International Business Machines (NYSE:IBM) has been a prolific buyer of its own shares. The company has reduced its outstanding share count by about 37% over the past decade, and in the past five years alone, Big Blue has poured $59 billion into share buybacks. The stock has risen about 80% over the past 10 years, but it's down considerably from highs reached in 2013.
IBM's heavy buyback activity in the past five years hasn't helped the stock, but that doesn't necessarily mean the company made a mistake. The short-term performance of a stock should not act as a litmus test for whether a past buyback was reasonable. Instead, investors should ask whether the buyback made sense at the time.
Billions down the drain?
IBM spent over $10 billion on share buybacks annually from 2011 through 2014, a staggering sum, to be sure. The slump in the stock price over the past few years would suggest that this money was wasted. But the purpose of share buybacks shouldn't be to boost the stock price, despite many companies buying their own shares for exactly that reason. The purpose is to deploy capital in a way that generates the best possible rate of return.
IBM generates a tremendous amount of free cash flow, so much that it can't possibly invest it all back into the business at a reasonable rate of return. In 2011, for example, the company reported about $15.2 billion of free cash flow. That was after spending $4.1 billion on capital expenditures and $6.3 billion on research and development. Even backing out the $1.8 billion IBM spent on acquisitions that year, the company still generated around $13.4 billion in excess free cash flow.
Now, one could argue that the company should have ramped up R&D spending, or that more acquisitions should have been made to drive growth. But IBM has generally been able to avoid making genuinely bad acquisitions in recent years. Think Microsoft's acquisition of Nokia's phone operations, which led to a $7.6 billion writedown. Or Hewlett-Packard's acquisition of Autonomy, which led to an $8.8 billion writedown. IBM usually opts for smaller acquisitions with the goal of building out its product offerings, instead of transformational acquisitions that often end with a big write-off.
Having billions of dollars left over each year isn't enough to ensure that using that cash for buybacks makes sense. The price of the stock has to be reasonable -- otherwise, the rate of return would be poor. Graphics chip company NVIDIA (NASDAQ:NVDA) offers a good example of a share buyback program gone wrong. NVIDIA's stock has soared in recent years, pushing its valuation to inflated levels, but the company continues to pour money into its own shares. I estimated in a recent article that NVIDIA's $500 million share buyback program would generate an equivalent pre-tax return on investment of less than 4%. NVIDIA's buybacks are almost certainly going to destroy shareholder value, not create it.
Even when IBM's stock was hitting new highs in 2013, the company never paid an unreasonable price for its own shares. The highest P/E ratio IBM stock managed at the time was around 16.5, certainly not an obvious bargain, but also not obviously overpriced. NVIDIA, in contrast, currently trades for nearly 40 times last year's earnings.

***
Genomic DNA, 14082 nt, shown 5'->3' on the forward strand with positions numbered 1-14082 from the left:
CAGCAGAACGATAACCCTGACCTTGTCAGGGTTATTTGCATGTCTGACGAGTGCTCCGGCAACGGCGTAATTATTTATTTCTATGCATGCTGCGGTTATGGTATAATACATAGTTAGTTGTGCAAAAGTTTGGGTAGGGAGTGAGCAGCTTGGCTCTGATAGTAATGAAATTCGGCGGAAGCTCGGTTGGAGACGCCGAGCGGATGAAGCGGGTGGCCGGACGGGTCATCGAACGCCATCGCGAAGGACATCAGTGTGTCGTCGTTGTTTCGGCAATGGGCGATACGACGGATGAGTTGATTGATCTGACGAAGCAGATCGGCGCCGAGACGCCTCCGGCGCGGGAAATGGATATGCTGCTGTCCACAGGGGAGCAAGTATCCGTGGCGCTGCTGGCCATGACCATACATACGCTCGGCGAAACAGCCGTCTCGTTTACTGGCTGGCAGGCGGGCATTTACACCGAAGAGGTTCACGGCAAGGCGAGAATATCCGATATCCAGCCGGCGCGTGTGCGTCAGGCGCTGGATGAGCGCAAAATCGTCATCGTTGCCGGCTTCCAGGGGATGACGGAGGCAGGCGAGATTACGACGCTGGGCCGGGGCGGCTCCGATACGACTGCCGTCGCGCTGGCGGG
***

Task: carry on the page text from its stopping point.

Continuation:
IBM's per-share operating income was 31% higher in 2015 than it would have been if the company's share count had remained flat since the start of 2011. If the $59 billion that was spent on buybacks during that time was instead invested back into the company, IBM would have needed to generate an 8.2% pre-tax return on investment in order to match the boost provided by buybacks. Since there's no way IBM could possibly invest that much excess cash and get a reasonable rate of return, buybacks were an attractive option.
Buybacks should continue
The best time for a company to buy its own shares is when the stock is depressed. IBM has suffered from falling revenue and profits over the past few years, and the stock now trades for just 11 times expected 2016 earnings of $13.50 per share. However, a significant component driving this decline has been currency. In 2015, while IBM reported a 12% decline in revenue, sales slumped by just 1% adjusting for currency and divestitures. IBM estimated during its fourth-quarter conference call that 2016 pre-tax profits would be reduced by $1.3 billion because of currency issues alone.
Another factor is IBM's ongoing transformation. Growth businesses like analytics and cloud computing aren't quite offsetting declines in legacy businesses, and that's putting additional pressure on the company's profits. IBM's strategy of focusing on high-value areas where the company can carve out a competitive advantage makes sense, and while the success of the transformation is far from guaranteed, I like the company's chances.
The tens of billions of dollars IBM has spent on share buybacks over the years have not been wasted, despite the recent decline in the stock price. IBM paid reasonable prices for its shares over the past five years, and with the stock price currently at depressed levels, the company should continue to buy back shares going forward.